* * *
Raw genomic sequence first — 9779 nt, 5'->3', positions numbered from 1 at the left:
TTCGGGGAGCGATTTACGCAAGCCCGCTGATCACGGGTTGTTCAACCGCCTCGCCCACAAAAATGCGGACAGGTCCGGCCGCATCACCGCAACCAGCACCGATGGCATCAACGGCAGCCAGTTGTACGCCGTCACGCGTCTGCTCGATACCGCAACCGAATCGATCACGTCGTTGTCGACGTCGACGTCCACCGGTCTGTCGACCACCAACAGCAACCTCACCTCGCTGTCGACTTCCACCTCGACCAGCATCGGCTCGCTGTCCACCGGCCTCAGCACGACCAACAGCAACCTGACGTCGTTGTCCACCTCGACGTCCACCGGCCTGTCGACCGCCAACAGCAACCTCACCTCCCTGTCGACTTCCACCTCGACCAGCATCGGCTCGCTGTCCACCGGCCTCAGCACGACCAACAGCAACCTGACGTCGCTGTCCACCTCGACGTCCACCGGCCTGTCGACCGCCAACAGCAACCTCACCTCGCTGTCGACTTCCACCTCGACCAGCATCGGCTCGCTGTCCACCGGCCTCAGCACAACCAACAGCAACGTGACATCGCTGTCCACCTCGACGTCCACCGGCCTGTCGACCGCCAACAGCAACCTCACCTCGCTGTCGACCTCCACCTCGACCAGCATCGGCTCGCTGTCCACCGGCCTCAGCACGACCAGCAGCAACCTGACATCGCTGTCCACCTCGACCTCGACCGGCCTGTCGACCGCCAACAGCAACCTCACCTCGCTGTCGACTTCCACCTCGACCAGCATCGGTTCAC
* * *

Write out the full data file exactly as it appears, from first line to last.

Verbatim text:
Raw genomic sequence first — 9779 nt, 5'->3', positions numbered from 1 at the left:
TTCGGGGAGCGATTTACGCAAGCCCGCTGATCACGGGTTGTTCAACCGCCTCGCCCACAAAAATGCGGACAGGTCCGGCCGCATCACCGCAACCAGCACCGATGGCATCAACGGCAGCCAGTTGTACGCCGTCACGCGTCTGCTCGATACCGCAACCGAATCGATCACGTCGTTGTCGACGTCGACGTCCACCGGTCTGTCGACCACCAACAGCAACCTCACCTCGCTGTCGACTTCCACCTCGACCAGCATCGGCTCGCTGTCCACCGGCCTCAGCACGACCAACAGCAACCTGACGTCGTTGTCCACCTCGACGTCCACCGGCCTGTCGACCGCCAACAGCAACCTCACCTCCCTGTCGACTTCCACCTCGACCAGCATCGGCTCGCTGTCCACCGGCCTCAGCACGACCAACAGCAACCTGACGTCGCTGTCCACCTCGACGTCCACCGGCCTGTCGACCGCCAACAGCAACCTCACCTCGCTGTCGACTTCCACCTCGACCAGCATCGGCTCGCTGTCCACCGGCCTCAGCACAACCAACAGCAACGTGACATCGCTGTCCACCTCGACGTCCACCGGCCTGTCGACCGCCAACAGCAACCTCACCTCGCTGTCGACCTCCACCTCGACCAGCATCGGCTCGCTGTCCACCGGCCTCAGCACGACCAGCAGCAACCTGACATCGCTGTCCACCTCGACCTCGACCGGCCTGTCGACCGCCAACAGCAACCTCACCTCGCTGTCGACTTCCACCTCGACCAGCATCGGTTCAC